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Board members of the Internet Corp. for Assigned Names and Numbers (ICANN) vote in Paris on Thursday. ((Michel Euler/Associated Press))

Internet regulators voted to loosen restrictions on internet names, a move that could allow thousands of variations of suffixes beyond the basic .com or .ca.

The Internet Corporation for Assigned Names and Numbers (ICANN) overwhelmingly approved the new guidelines on Thursday in Paris after weeklong meetings.

The guidelines represent one of the biggest changes to the internet in its 25-year history.

New names won't begin appearing for several months and ICANN won't be deciding on specific ones. The organization must decide how much the new domain names will cost. The names are expected to cost over $100,000 apiece to help ICANN cover up to $20 million in costs.

The new guidelines could allow for domain names that have been requested, and denied by ICANN, for years, such as .xxx for adult websites and .post for postal service websites.

Companies with well-known names like eBay, Apple or Google could also end up requesting domain names if the new rules are approved, snatching up names like .ebay, .mac and .goog.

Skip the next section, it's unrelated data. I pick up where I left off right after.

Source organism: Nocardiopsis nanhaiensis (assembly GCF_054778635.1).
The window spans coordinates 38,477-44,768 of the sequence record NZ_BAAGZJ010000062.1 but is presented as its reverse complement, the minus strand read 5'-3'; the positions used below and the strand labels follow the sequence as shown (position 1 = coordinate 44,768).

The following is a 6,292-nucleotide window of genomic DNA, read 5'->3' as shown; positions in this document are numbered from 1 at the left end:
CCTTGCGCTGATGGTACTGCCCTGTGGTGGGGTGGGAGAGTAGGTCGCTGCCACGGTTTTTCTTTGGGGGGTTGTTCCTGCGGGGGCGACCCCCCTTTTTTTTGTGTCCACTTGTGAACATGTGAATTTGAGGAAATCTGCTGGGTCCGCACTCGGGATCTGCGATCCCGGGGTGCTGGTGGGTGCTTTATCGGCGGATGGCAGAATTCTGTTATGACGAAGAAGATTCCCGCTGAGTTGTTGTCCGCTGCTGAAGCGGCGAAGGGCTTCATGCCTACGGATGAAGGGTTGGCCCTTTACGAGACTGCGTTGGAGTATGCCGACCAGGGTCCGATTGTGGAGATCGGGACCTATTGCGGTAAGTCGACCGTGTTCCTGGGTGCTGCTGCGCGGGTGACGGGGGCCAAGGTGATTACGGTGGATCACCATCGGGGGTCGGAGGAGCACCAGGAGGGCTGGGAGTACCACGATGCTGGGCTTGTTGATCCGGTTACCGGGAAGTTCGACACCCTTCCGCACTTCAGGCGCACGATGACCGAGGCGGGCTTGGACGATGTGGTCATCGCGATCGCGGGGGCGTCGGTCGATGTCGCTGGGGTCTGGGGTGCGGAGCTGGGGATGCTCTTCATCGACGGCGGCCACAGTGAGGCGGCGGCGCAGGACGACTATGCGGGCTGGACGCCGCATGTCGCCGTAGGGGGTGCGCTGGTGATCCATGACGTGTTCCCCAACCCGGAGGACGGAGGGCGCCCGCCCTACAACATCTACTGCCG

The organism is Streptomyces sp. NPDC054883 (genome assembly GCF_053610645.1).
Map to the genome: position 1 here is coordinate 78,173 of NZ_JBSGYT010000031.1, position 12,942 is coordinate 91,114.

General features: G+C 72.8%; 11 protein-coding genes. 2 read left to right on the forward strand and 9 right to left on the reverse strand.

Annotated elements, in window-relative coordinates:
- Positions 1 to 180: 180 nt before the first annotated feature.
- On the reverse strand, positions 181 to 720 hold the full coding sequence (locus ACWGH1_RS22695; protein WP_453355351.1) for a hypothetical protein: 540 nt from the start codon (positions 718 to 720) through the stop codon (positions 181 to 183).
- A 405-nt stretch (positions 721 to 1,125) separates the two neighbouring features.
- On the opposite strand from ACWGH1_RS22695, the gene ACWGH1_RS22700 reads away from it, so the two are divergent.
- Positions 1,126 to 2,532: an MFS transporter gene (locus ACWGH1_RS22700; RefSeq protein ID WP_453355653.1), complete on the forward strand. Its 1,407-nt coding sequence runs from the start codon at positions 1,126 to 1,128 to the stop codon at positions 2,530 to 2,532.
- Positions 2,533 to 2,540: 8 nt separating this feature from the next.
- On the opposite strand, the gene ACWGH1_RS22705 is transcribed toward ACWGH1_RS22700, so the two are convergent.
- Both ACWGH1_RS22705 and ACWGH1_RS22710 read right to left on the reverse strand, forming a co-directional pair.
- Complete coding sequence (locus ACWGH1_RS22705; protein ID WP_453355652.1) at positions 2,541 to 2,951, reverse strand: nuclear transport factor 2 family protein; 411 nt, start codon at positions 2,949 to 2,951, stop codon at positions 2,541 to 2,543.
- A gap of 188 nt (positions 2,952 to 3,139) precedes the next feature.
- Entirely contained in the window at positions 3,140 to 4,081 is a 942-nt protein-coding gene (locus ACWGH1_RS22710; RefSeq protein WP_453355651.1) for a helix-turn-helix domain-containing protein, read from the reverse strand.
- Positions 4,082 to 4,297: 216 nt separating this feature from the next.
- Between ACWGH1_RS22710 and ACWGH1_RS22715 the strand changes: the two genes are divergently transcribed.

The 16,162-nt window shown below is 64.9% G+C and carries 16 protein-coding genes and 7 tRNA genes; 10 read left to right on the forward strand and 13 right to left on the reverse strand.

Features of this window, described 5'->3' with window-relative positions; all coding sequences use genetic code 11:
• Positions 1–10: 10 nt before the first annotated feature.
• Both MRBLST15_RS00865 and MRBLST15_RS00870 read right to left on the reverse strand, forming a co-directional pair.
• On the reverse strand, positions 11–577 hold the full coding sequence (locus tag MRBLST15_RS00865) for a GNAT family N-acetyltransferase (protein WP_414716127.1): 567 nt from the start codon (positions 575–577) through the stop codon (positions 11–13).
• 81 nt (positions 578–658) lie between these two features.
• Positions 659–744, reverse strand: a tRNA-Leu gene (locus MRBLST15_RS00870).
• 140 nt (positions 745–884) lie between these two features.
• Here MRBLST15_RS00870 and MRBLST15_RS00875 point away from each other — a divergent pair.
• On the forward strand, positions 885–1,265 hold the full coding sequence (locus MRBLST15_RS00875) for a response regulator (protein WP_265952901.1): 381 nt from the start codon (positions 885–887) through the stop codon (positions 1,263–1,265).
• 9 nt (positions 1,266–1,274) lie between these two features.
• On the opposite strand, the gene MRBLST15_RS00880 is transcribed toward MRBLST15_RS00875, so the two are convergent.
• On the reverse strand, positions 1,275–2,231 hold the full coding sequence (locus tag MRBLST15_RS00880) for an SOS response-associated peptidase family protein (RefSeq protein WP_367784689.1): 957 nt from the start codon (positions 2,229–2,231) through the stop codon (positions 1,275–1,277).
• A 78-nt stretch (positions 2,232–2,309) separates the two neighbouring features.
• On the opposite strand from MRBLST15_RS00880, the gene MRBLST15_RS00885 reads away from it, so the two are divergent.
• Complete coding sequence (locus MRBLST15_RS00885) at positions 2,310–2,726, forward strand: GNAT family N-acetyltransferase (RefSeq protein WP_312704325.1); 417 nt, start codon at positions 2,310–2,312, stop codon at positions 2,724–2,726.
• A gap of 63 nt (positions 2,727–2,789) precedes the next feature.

"What this really looks at is opening up that domain-name real estate so that people can have choice. They could place [their address] in dot com, or they could make choices based on what's on the market," ICANN vice-president Paul Levins told CBC News.

Previous rules stringent

Currently, top-level domain names are limited to a few suffixes, such as .com (commerce), .org (organization) or country names, like .ca (Canada), .fr (France) or .uk (United Kingdom).

Organizations have fought hard to get around the restrictions. Television companies, for example, have been paying the Polynesian island nation of Tuvalu to use its rights to the .tv address.

Under the new rules, ICANN would allow any string of letters to be used in a domain name. The group is still considering a proposal that would permit addresses entirely in non-English languages for the first time.

There would be an arbitration process for people with objections to proposed names.

Arbitrators could also crack down on "cyber-squatters" — people who buy up domain names associated with well-known company brands so they can sell them back to the companies at high prices.